Thermoplastic & Thermoset Resins: FRP Composites

Updated: Aug 9


Fiber-reinforced plastics utilize two types of matrix materials: Thermoset and Thermoplastic. Though both matrices have been around since the dawn of the composites era, primary structural parts have been mainly manufactured using thermoset matrices due to their ease of processing. However, since the emergence of thermoplastic additive manufacturing (commonly known as 3D printing) thermoplastic composites have created a new image about ease of processing and sustainability. There is now a growing trend towards the additive manufacturing of thermoplastic composites for primary structures. The blog here focuses on introducing both types of matrices and their associated pros and cons for applications, ease of production, and sustainability. In this blog post, we are focusing on long-fiber composites only.


Thermoplastic Resin

Thermoplastics, like metals, softening and melting as more heat is applied, and re-hardening with cooling. This process of crossing the softening and/or melting threshold (Tg) can be repeated as often as desired without any appreciable effect on the material properties in either state. Typical thermoplastics used in structural composites parts are:


Acrylonitrile Butadiene Styrene (ABS)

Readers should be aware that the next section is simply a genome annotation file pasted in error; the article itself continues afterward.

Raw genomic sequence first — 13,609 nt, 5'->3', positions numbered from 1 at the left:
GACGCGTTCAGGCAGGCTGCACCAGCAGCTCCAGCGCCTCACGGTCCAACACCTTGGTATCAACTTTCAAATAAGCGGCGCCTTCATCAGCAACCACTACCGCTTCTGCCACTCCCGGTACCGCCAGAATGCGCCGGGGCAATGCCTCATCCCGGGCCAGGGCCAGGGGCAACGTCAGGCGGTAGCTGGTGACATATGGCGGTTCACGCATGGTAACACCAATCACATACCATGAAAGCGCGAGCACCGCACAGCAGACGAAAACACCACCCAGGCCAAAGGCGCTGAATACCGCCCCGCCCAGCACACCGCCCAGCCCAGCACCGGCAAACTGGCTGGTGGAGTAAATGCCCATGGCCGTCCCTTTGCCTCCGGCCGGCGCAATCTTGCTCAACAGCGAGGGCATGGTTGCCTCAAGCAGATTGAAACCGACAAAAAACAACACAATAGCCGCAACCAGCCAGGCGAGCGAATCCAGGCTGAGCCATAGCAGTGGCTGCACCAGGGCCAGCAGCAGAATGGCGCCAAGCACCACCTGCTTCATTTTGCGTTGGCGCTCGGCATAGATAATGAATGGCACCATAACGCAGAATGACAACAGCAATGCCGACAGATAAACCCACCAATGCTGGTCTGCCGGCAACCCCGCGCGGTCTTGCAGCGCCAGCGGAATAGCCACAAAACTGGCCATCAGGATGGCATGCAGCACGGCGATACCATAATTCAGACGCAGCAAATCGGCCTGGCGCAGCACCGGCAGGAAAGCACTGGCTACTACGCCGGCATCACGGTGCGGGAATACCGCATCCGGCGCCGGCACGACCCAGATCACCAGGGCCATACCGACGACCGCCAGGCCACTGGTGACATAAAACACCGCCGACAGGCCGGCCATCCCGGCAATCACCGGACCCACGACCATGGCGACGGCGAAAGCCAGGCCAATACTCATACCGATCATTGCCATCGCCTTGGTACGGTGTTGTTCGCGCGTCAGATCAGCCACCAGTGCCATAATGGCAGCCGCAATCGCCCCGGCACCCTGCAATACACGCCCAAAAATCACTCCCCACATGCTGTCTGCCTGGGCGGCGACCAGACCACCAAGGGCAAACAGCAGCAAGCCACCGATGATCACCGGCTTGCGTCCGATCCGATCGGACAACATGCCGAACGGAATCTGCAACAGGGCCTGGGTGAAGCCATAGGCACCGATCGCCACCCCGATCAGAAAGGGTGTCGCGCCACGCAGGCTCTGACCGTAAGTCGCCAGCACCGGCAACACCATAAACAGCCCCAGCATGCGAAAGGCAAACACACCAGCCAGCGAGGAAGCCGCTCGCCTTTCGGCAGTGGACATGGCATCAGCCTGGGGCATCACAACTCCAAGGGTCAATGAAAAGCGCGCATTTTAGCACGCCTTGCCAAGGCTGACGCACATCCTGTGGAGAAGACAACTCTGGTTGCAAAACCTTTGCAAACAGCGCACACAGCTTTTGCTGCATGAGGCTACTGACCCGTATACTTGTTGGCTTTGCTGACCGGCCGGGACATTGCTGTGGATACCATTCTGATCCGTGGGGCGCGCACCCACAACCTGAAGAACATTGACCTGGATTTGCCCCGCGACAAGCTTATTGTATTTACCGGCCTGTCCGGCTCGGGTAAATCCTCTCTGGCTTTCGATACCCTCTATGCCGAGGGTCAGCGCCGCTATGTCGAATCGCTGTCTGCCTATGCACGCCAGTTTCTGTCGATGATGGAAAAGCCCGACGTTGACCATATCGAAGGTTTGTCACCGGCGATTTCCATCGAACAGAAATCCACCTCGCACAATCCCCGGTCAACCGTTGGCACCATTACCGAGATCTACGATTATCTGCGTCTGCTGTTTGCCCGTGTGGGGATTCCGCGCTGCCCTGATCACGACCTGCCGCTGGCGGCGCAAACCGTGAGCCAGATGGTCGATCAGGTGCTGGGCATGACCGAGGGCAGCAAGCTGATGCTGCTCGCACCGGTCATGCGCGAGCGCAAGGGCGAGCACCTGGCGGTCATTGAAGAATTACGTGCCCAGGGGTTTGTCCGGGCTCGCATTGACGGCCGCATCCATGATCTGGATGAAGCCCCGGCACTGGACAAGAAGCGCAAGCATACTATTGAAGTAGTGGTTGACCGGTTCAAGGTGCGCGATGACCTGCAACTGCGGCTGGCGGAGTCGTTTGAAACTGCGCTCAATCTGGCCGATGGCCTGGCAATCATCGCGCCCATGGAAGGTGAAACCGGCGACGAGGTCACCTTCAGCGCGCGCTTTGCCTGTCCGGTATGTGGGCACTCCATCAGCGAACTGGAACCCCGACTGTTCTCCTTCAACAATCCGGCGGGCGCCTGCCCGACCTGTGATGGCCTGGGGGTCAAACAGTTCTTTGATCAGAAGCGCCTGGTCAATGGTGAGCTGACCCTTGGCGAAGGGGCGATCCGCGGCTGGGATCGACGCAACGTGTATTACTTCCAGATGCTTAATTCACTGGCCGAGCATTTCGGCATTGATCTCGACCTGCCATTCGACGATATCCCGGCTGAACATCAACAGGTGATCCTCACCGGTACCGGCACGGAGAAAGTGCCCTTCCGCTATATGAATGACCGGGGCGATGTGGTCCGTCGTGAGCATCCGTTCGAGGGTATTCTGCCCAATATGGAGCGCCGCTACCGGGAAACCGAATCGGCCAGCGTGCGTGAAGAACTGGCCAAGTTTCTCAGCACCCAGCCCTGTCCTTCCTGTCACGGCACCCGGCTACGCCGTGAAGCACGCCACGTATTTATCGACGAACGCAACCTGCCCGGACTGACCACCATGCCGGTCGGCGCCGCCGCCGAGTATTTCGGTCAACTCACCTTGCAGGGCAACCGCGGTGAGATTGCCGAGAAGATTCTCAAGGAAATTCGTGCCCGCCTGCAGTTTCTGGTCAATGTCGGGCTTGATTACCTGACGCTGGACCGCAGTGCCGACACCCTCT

Acrylonitrile Butadiene Styrene, often abbreviated as ABS, is an opaque engineering thermoplastic widely used in electronic housings, auto parts, consumer products, pipe fittings, Lego toys, and many more.


Polyaryletherketones (PAEK)

Polyaryletherketones (PAEK) are semicrystalline polymers. They exhibit good stability and mechanical strength at high temperatures. PAEK is extremely resistant to chemicals and hydrolysis, making them ideal for medical applications, oil drilling components, automotive gears, etc.


Polyetheretherketone (PEEK)

Polyetheretherketone (PEEK) is a semi-crystalline, high-performance engineering thermoplastic. This rigid opaque (grey) material offers a unique combination of mechanical properties, resistance to chemicals, wear, fatigue, and creep as well as exceptionally high-temperature resistance, up to 260°C (480°F). It is extensively used in demanding applications such as aerospace, automotive, electrical, medical, etc.


Advantages of Thermoplastic Composites

Thermoplastic composites offer two major advantages for some manufacturing applications: The first is that many thermoplastic composites have an increased impact resistance to comparable thermosets. (In some instances, the difference can be as much as 10 times the impact resistance.)


The other major advantage of thermoplastic composites is their ability to be rendered malleable. Raw thermoplastic resins are solid at room temperature, but when heat and pressure impregnate a reinforcing fiber, a physical change occurs (however, it isn't a chemical reaction that results in a permanent, nonreversible change). This is what allows thermoplastic composites to be re-formed and re-shaped.